The Healing Power of Love

I recently finished an 879-page book called Van Gogh – The Life.  Vincent Van Gogh had a very troubled life.  He never quite seemed to find his way in our world.  He was a black sheep wherever he went.  Ironically, the first time he ever seemed to feel accepted was in the insane asylum.  His asylum was a fairly progressive environment, even by today’s standards.  The wards were allowed a lot of freedom depending upon their level of debilitation.  Vincent was allowed to paint and draw without being ridiculed or corrected.  He was able to walk around without being followed by taunting children or rejected by gossiping adults – the type of behavior he was subjected to outside the asylum.

What struck me most about Vincent’s lifelong descent into mental illness was the contrast between how he was treated at the asylum versus how most of his family and all of his neighbors treated him.  At the asylum he was treated like a sick person who needed care. In contrast, most of his family treated him like an embarrassing burden worthy of scorn.  In their defense, family reputation was the “credit report” of the day and a great deal of superstition surrounded the topic of mental illness .  Nevertheless, the scorn and rejection Vincent suffered his whole life went a long way towards making his condition worse.

Many times we think that if we hurt, punish, and criticize people, we can “help” them change and become more like we want them to be.  We think that scorn and ridicule are harmless ways of keeping each other in line.  What hatred and alienation really do to people, however, is turn them into ticking time bombs.

What if instead of punishing people for “being wrong” in some way, we looked for ways to establish common ground?  What if instead of ignoring the mentally ill and/or leaving them to wander around homeless, we found ways to integrate them into society, allowing them to be made useful in some way, according to their own capacity?  What if instead of subjecting criminals to the eternal condemnation of forever-lost voting rights and near-impossible employment after incarceration, we spent all the time and money we spend on jails to come up with ways for these individuals to rehabilitate themselves?  Why is it that we have several cures for erectile dysfunction, but we can’t find a way to treat all of our citizens as if they are people?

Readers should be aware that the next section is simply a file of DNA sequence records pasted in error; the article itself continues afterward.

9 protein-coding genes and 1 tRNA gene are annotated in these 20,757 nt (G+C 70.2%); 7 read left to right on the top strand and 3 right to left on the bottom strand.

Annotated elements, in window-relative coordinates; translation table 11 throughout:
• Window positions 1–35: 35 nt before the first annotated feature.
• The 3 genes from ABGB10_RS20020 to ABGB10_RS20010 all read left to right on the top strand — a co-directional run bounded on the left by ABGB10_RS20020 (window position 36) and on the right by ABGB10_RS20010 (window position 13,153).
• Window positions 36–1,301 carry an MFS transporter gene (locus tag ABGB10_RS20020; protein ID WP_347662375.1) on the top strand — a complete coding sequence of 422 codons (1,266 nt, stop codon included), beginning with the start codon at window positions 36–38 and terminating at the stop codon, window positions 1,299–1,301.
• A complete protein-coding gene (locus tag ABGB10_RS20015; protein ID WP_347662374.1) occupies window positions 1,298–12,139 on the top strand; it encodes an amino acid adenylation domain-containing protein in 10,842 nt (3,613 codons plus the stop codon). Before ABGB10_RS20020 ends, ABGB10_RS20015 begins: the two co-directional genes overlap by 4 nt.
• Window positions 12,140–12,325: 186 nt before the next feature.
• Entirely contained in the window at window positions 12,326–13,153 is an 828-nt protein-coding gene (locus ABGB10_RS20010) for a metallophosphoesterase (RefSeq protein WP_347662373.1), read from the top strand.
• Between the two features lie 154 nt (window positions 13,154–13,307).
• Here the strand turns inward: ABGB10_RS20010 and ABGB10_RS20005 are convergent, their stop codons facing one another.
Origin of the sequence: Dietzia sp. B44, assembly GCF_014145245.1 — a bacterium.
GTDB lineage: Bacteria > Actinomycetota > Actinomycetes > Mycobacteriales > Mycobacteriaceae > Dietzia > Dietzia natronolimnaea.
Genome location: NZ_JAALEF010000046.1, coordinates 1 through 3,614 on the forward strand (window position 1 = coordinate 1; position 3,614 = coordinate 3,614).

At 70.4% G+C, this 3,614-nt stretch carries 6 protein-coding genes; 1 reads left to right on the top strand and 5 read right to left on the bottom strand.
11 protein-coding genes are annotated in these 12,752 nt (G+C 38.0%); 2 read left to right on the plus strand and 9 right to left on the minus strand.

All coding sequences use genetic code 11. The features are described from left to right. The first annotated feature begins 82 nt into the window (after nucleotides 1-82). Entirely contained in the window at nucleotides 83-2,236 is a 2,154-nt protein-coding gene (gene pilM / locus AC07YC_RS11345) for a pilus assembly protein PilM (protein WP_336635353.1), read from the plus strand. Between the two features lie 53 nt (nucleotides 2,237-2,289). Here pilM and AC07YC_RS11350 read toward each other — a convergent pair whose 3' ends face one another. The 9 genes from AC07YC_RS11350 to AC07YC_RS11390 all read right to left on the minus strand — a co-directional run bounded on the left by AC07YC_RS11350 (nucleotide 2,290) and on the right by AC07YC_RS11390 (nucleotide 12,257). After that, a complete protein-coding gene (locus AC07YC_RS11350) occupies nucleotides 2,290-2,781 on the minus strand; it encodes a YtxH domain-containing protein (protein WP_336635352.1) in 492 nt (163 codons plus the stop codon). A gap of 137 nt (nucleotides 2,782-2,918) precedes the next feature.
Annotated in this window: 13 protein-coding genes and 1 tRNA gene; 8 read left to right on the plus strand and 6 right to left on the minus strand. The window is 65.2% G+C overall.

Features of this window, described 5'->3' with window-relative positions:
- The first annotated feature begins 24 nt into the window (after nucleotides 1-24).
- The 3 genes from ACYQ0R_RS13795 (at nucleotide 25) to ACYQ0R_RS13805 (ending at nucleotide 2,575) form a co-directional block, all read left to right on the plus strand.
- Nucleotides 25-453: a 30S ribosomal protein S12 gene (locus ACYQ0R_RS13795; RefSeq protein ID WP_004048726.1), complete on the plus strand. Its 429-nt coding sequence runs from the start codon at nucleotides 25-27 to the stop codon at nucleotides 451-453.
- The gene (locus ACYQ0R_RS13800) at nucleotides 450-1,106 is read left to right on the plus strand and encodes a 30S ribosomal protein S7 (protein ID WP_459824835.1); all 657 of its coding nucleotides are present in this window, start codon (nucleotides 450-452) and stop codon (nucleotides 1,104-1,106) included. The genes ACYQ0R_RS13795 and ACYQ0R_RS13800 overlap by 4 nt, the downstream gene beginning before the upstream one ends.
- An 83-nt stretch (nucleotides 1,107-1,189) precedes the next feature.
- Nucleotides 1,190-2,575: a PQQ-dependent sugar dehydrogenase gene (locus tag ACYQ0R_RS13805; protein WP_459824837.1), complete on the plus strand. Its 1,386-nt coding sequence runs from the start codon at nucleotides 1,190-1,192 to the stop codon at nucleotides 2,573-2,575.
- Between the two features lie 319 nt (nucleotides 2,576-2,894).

I believe we can all stretch our thinking a little bit to find ways to love and encourage people.  Even when people do things that make us angry, it is not our anger or punishment that resolves the situation.  Love is the only emotion that has the power to heal.  This doesn’t mean that we ignore bad behavior or allow ourselves to be doormats.  But when we start from a position of compassion and respect, instead of hatred and blame, we tend to make decisions that are helpful rather than vengeful.  Revenge is an endless cycle of increasing negativity that destroys all its participants.  We can never punish enough, hate enough, or insult each other enough to make this world a better place to live.

May we all use our creativity to find ways to encourage and respect each other.  This is very difficult, but it is the only thing that brings lasting peace.

Have a great week filled with love and respect!  Now go follow your bliss…

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3 thoughts on “The Healing Power of Love

  1. Oh, no. Love can’t cure the type of mental illness that Van Gogh had. Today’s neuroleptics can help to fight through the acute stages, but they can’t cure it either. Love can’t heal it. Love can only heal those who are in attendance to the ill person. Is your book getting published?

    • Hello, thanks for your comments. I didn’t say that love could cure mental illness, or any other illness. Love allows us to actually address the problem rather than punish, assign blame, and ridicule, which is the type of treatment Vincent received outside of the asylum. And love can heal (not cure) not only the loved ones but the patient as well because it moves us away from blame, resentment, and all the other negative emotions that come from resisting, rather than accepting, our circumstances. I also didn’t say anything about writing a book; the exhaustive biography on Van Gogh was a book that I read. Cheers, Raven


      • Oh, thank you. I didn’t know a new biography was out. I don’t think though that there would be any Van Gogh as we know him today if his life cirumstances would be different )

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